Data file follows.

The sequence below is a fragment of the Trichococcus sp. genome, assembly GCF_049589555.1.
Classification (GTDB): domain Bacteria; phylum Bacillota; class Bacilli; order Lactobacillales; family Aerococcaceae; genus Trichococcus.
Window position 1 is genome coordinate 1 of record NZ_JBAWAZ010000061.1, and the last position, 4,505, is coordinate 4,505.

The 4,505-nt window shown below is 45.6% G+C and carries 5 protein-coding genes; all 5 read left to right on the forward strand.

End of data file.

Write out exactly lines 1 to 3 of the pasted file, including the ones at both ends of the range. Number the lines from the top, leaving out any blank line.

The sequence below is a fragment of the Trichococcus sp. genome, assembly GCF_049589555.1.
Classification (GTDB): domain Bacteria; phylum Bacillota; class Bacilli; order Lactobacillales; family Aerococcaceae; genus Trichococcus.
Window position 1 is genome coordinate 1 of record NZ_JBAWAZ010000061.1, and the last position, 4,505, is coordinate 4,505.